[38:03] The Center’s online Election Design course at the University of Minnesota.
[39:53] The difference between Big D Design and little d design.
[40:14] Whitney talks about a project for the Department of Health and Human Services.
[42:55] How the Center is building a team with the right skills.
[45:03] The future of the Center for Civic Design.
[48:45] Resources for people interested in civic design, civic tech, and election design.
[53:03] Where to find out more about Whitney and the Center for Civic Design.
[53:16] The Center for Civic Design’s Irregulars List
[54:09] Ways you can support the Center for Civic Design’s work.
Whitney on LinkedIn
Whitney on Twitter
Whitney on Women Talk Design
Whitney on UX Matters
Whitney’s personal website
Whitney’s presentations on Slideshare
Center for Civic Design and their 2020 Annual Report
Center for Civic Design on Twitter
Election design course, online, at Election Academy!
Field Guides to Ensuring Voter Intent from the Center for Civic Design An invitation to redistricting
Designing ballot cure forms that invite voters to act
Minnesota gets new polling place signage with help from design students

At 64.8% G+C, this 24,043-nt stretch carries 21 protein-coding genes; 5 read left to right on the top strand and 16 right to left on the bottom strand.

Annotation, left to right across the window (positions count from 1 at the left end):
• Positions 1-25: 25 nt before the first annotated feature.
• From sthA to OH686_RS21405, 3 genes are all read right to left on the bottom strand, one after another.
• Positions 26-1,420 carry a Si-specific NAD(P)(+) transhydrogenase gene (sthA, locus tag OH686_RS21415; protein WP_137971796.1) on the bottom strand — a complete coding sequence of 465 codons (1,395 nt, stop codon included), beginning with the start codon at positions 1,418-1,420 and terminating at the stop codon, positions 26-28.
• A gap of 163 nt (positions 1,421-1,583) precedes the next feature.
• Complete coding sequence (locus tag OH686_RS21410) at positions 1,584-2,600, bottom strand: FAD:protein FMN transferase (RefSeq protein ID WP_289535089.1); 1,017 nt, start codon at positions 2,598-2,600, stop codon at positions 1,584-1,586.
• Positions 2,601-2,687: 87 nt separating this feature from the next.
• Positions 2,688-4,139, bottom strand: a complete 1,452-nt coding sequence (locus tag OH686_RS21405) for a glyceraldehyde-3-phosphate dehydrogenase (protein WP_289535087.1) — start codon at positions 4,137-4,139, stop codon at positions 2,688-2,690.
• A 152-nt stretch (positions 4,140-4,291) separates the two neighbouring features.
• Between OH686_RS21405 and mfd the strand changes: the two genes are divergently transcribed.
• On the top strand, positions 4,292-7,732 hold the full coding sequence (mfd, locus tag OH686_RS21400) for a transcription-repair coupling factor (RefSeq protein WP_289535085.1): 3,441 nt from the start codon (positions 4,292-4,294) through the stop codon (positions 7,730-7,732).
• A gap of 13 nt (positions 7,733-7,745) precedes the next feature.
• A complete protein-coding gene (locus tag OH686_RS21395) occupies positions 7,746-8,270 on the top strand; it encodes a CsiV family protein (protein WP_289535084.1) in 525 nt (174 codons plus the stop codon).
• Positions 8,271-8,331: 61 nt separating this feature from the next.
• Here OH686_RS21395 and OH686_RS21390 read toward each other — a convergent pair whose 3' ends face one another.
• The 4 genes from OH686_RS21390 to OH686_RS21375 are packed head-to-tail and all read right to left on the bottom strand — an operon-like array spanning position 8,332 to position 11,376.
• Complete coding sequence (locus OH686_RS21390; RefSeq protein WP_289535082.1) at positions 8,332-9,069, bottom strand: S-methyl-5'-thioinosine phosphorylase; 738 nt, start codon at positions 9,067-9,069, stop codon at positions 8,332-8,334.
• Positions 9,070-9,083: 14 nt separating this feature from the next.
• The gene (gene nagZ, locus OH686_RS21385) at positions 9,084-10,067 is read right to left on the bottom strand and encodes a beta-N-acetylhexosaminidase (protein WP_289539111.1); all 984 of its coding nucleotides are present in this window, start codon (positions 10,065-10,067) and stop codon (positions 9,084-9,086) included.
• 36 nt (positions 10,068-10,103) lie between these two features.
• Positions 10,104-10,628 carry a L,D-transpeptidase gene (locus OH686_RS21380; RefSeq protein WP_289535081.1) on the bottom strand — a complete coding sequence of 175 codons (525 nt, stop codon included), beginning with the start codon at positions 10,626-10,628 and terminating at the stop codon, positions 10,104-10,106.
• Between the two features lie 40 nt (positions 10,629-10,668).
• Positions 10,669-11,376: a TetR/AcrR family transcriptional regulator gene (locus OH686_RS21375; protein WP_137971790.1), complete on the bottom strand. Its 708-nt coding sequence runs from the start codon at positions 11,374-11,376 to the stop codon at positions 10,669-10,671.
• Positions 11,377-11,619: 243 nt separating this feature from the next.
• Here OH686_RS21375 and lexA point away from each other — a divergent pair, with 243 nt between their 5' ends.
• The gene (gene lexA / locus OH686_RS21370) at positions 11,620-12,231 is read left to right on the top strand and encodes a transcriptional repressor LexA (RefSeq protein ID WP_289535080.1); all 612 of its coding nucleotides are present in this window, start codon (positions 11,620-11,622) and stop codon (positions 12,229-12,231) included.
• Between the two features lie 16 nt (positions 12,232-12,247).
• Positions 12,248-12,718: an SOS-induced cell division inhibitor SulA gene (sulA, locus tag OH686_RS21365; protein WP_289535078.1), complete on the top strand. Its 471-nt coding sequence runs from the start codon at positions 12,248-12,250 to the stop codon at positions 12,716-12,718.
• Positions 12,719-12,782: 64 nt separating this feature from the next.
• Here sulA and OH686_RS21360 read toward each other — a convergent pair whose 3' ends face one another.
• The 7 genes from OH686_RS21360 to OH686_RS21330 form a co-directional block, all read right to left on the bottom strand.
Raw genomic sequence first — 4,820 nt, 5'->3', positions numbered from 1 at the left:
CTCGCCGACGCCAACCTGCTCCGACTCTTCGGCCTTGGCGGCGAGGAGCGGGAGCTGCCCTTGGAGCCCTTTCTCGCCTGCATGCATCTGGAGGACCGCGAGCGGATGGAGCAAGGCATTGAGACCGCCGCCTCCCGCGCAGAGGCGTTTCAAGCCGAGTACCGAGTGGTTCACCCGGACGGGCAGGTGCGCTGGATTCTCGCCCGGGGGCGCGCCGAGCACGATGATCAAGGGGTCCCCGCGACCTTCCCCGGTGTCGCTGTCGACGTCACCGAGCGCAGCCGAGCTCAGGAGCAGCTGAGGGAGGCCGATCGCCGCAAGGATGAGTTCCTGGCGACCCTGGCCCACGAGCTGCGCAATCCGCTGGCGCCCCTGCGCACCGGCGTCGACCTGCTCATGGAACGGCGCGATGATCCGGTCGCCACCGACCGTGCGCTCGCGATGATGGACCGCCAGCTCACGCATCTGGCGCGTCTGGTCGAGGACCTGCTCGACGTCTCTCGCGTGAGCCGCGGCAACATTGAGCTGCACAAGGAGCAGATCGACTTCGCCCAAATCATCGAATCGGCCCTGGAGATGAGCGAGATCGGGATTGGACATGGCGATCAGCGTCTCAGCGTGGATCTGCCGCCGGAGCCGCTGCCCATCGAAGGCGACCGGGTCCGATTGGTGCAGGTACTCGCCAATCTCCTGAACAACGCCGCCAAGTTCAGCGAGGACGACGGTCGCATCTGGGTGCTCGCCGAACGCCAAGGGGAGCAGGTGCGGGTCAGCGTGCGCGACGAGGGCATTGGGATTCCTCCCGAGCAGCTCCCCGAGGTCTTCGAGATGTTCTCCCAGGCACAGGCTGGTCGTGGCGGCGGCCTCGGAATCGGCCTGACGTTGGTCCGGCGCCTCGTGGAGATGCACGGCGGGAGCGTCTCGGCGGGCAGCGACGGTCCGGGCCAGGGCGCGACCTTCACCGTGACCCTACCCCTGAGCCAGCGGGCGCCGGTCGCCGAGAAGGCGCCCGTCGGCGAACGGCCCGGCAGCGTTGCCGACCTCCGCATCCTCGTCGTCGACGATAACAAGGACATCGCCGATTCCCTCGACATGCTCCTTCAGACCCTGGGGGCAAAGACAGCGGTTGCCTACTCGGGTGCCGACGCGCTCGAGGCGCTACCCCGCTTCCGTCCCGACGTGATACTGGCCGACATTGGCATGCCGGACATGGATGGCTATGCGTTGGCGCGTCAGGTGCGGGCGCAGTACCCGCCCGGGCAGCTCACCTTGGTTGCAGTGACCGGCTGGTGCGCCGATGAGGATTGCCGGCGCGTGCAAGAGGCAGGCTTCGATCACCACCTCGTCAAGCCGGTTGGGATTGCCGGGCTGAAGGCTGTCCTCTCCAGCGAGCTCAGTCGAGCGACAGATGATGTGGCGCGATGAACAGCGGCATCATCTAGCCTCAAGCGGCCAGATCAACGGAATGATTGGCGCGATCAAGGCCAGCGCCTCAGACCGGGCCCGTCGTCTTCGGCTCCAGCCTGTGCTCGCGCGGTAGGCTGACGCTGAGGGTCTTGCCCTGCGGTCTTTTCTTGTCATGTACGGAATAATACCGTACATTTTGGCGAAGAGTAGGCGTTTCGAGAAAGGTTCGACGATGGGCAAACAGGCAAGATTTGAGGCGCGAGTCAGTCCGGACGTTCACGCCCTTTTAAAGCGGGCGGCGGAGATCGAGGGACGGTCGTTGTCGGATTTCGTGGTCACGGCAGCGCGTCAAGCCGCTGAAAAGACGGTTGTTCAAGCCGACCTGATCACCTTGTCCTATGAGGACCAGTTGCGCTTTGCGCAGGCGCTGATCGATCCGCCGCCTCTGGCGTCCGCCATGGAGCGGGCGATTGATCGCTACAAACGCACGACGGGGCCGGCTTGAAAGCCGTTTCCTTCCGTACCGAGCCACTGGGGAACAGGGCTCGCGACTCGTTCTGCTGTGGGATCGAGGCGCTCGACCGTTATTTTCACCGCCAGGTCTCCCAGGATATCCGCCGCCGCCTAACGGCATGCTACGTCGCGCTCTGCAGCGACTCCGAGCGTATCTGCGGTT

UX Magazine: Book Excerpt: A Web for Everyone, by Sarah Horton and Whitney QuesenberyAccessible Elections: Are we there yet?
STC Summit Interview with Whitney
Designing our civic life: can paying taxes be delightful?
Design as a Civic Responsibility
Whitney Quesenbery with Tala Schlossberg, NY Times (October 29, 2020): Good design is the secret to better democracy (Ballots are broken. We redesigned them.)
ConveyUX: Writing great persona stories
ConveyUX: Content for Everyone: Making information accessible
18F Blog: Delivering civic technology
Book Recommendation: A Web for Everyone: Designing Accessible User Experiences, by Sarah Horton and Whitney Quesenbery
Book Recommendation: Storytelling for User Experience: Crafting Stories for Better Design, by Whitney Quesenbery and Kevin Brooks
Book Recommendation: Global UX: Design and Research in a Connected World, by Whitney Quesenbery and Daniel Szuc
Book Recommendation: A Civic Technologist’s Practice Guide, by Cyd Harrell
Center for Civic Design Irregulars List: when we need extra help on a project, from running flash usability tests to collecting data on local election information, we turn to our extended community: Join the list
So you want to serve your country: A (biased) guide to tech jobs in federal government
How to Support the Center for Civic Design
Donations to support our work are gratefully accepted and are tax deductible. We accept donations:
Through PayPal as email@example.com
By mail at: 5443 Tates Bank Road, Cambridge, MD 21613
You can also sign up to support us at Amazon Smile
Design Thinking 101 Episodes You Might Like
A Short Introduction to Design Thinking with Dawan Stanford — DT101 E32
Civic Design + Innovation Ops + System Design with Ryann Hoffman — DT101 E62
Design, and One Question to Rule Them All // ALD 002 — DT101 E63
More Design Thinking 101 Episodes